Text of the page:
I have fixed quite a few broken Commodore 64’s, but this one was by far the most challeging one! The machine started out as a simple memory fault that was fixed so it could run the cartridge game of Jupiter Lander. However, it took a heap of replacement chips before I finally cracked it! In the process, I found that Jupiter Lander seems to be able can run without working memory chips, Character ROM and Kernal ROM… I ended up using a brute force chip replacement approach by swapping everything even remotely connected to a black startup screen. A total of 9 chips, a power switch, an RF box and two capacitors were replaced before the machine was up and running again. It may have been cheaper to just buy a whole new board, but where is the fun in that 🙂
Read the struggle of the repair job here (link).
© breadbox64.com 2017
5 thoughts on “Brute Force Repair!”
Thanks for the nice story and I’m happy that you succeeded in repairing your C64! I hope some day I will do it too (black screen of course) 🙂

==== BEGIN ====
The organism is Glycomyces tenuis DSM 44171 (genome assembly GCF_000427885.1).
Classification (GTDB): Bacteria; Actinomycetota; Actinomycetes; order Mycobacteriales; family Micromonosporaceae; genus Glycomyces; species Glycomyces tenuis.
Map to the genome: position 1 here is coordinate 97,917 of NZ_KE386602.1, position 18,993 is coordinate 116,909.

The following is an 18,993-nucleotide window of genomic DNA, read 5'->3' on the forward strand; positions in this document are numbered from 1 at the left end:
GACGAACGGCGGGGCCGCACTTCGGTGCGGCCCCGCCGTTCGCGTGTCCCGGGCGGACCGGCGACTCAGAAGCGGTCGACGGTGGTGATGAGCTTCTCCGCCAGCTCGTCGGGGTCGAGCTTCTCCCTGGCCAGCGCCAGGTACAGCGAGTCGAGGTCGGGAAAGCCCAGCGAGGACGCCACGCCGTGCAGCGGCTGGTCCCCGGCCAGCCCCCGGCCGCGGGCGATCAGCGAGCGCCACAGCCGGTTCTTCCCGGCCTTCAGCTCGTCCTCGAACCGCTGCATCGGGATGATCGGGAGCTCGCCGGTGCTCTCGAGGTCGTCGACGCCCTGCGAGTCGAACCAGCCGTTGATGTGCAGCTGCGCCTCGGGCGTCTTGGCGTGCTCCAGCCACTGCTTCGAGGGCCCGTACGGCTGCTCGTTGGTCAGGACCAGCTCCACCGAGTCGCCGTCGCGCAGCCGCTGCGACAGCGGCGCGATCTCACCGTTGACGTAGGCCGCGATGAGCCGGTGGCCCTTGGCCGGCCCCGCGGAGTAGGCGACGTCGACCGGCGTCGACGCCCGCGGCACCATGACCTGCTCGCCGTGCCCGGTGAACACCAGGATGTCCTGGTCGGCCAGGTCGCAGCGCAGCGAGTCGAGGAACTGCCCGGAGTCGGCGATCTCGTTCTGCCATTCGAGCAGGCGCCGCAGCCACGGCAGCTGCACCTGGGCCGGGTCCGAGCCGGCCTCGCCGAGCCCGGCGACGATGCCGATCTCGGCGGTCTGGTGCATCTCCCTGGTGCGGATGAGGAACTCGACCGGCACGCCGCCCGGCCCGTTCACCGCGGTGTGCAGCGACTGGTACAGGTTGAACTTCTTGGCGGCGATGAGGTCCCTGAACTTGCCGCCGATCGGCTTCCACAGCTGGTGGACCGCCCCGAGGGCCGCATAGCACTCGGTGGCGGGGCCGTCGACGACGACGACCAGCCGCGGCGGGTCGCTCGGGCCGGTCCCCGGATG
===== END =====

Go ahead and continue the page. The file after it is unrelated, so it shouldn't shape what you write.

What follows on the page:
This repair has been the most difficult one I’ve done so far. In hindsight, I could have done things differently and saved a few chips. However, sometimes more knowledge is gained from the journey and not the destination. I guess fixing C64’s sometimes has a steep learning curve – at least for me it has 😉
Love your repair logs! But I am wondering why you cut suspect bad chips instead of desoldering them? Wouldn’t that save you a lot of chips (and money) if it turns out a particular chip wasn’t at fault after all?
Hi Martijn, thanks for your comment 🙂 The smaller memory and logic chips (74xx) that are still available are usually pretty cheap. I almost always cut those when expecting them of being faulty. Regarding the larger chips you are absolutely right. I sometimes desolder them to save a possible good chip. However, the risk of lifting/breaking a fragile trace or pad on the old PCB’s are bigger when trying to save it than by simply cutting the legs (link, link, link). At least that is my experience with the tools that I have available for desoldering (heat gun, sucker, desoldering braid). My biggest concern is introducing a broken trace that is very hard to find on a board that also have broken chips. So I guess desoldering a chip depends on the individual repair.